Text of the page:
Redis implements current limiting in three ways

Keywords: Database Redis

In the face of more and more high concurrency scenarios, the display of current limit is particularly important.

Of course, there are many ways to implement current limiting. Redis has very powerful functions. I have practiced three ways with redis, which can be implemented in a relatively simple way. Redis can not only limit current, but also perform data statistics, people nearby and other functions. These may be added later.

First: Redis based setnx operation

When we use Redis distributed locks, we all know that we rely on setnx instructions. During CAS (Compare and swap) operation, we also set expiration practice for the specified key. Our main purpose in current limiting is to have and only N requests can access my code program per unit time. So it's easy to do this with setnx.

For example, if we need to limit 20 requests within 10 seconds, we can set the expiration time of 10 in setnx. When the number of requested setnx reaches 20, the current limiting effect is achieved. The code is relatively simple, so I won't show it.

Of course, there are many disadvantages of this method. For example, when counting 1-10 seconds, we can't count within 2-11 seconds. If we need to count M requests in N seconds, we need to keep n key s in Redis, and so on

Second: Redis based data structure zset

In fact, the most important thing involved in current limiting is the sliding window. It is also mentioned above how 1-10 becomes 2-11. In fact, the start value and end value are + 1 respectively.

If we use Redis's list data structure, we can easily realize this function

We can make the request into a zset array. When each request comes in, the value remains unique and can be generated by UUID, and the score can be expressed by the current timestamp, because the score can be used to calculate the number of requests within the current timestamp. The zset data structure also provides a range method, so that we can easily obtain the number of requests within two timestamps

The code is as follows

public Response limitFlow(){
        Long currentTime = new Date().getTime();
        if(redisTemplate.hasKey("limit")) {
            Integer count = redisTemplate.opsForZSet().rangeByScore("limit", currentTime -  intervalTime, currentTime).size();        //  intervalTime is the time of current limiting  
            if (count != null && count > 5) {
                return Response.ok("Up to 5 visits per minute");
        return Response.ok("Access successful");

Through the above code, the sliding window effect can be achieved, and at most M requests per N seconds can be guaranteed. The disadvantage is that the data structure of zset will become larger and larger. The implementation method is relatively simple.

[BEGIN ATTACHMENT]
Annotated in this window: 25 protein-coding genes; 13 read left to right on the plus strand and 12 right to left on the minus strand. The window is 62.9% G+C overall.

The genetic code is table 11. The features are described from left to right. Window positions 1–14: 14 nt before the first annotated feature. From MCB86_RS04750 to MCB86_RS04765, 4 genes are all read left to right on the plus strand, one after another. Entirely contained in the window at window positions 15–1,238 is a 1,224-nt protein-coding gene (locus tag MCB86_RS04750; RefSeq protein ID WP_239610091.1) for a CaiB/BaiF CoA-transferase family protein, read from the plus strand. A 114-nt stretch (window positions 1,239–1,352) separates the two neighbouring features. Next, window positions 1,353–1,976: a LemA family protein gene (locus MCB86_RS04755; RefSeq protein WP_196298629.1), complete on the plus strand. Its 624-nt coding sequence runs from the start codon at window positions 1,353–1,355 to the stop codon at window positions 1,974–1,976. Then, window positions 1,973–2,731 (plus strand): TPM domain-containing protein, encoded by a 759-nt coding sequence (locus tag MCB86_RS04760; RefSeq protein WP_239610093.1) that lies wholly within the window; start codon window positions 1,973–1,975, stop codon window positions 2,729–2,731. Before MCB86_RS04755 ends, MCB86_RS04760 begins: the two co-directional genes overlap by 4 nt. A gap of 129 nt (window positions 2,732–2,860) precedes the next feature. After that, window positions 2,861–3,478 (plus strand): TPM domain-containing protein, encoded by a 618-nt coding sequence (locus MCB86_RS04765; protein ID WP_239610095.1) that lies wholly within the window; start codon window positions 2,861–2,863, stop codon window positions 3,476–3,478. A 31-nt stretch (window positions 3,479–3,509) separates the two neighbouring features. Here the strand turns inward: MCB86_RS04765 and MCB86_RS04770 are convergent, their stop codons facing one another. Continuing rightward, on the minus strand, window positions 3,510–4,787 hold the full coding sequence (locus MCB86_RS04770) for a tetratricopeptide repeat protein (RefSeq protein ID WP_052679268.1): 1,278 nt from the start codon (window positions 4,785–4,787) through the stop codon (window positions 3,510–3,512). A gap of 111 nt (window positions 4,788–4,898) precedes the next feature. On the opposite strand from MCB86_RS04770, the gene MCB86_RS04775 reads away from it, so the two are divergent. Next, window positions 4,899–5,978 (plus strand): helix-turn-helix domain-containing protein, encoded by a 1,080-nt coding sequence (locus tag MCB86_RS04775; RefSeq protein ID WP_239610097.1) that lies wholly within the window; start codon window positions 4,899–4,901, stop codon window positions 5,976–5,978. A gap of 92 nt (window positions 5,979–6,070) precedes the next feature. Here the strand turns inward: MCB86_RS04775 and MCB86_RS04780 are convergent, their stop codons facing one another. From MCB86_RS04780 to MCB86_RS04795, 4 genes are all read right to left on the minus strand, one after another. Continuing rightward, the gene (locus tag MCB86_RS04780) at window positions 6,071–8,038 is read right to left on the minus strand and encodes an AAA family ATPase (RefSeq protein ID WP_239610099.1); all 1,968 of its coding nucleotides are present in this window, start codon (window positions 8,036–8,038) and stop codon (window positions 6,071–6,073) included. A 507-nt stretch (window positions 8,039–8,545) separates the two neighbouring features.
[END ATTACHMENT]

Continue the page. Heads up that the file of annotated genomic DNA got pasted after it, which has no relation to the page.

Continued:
Third: Redis based token bucket algorithm

When it comes to current limiting, we have to mention the token bucket algorithm.

The token bucket algorithm mentions the input rate and output rate. When the output rate is greater than the input rate, the traffic limit is exceeded.

That is, every time we access a request, we can get a token from Redis. If we get the token, it means that the limit is not exceeded. If we can't get it, the result is the opposite.

Relying on the above ideas, we can easily implement such code in combination with Redis's List data structure, which is just a simple implementation

Rely on the leftPop of the List to get the token

//  Output token
public Response limitFlow2(Long id){
        Object result = redisTemplate.opsForList().leftPop("limit_list");
        if(result == null){
            return Response.ok("There are no tokens in the current token bucket");
        return Response.ok(articleDescription2);

Then, depending on the timing task of Java, the rightPush token is regularly sent to the List. Of course, the token also needs to be unique, so I still use UUID to generate it here

//  The UUID is added to the token bucket at a rate of 10S to ensure uniqueness
    @Scheduled(fixedDelay = 10_000,initialDelay = 0)
    public void setIntervalTimeTask(){

To sum up, it is not difficult to start the code implementation. For these current limiting methods, we can add the above code to AOP or filter to limit the current of the interface and finally protect your website.

Redis actually has many other uses. Its role is not only cache, but also distributed lock. Its data structure is not just String, Hash, List, Set and Zset. If you are interested, you can learn about his GeoHash algorithm later; BitMap, HLL and bloom filter data (added after Redis4.0, redislabs / rebloom can be directly installed with Docker) structure.

Posted by markbett on Thu, 04 Nov 2021 22:48:13 -0700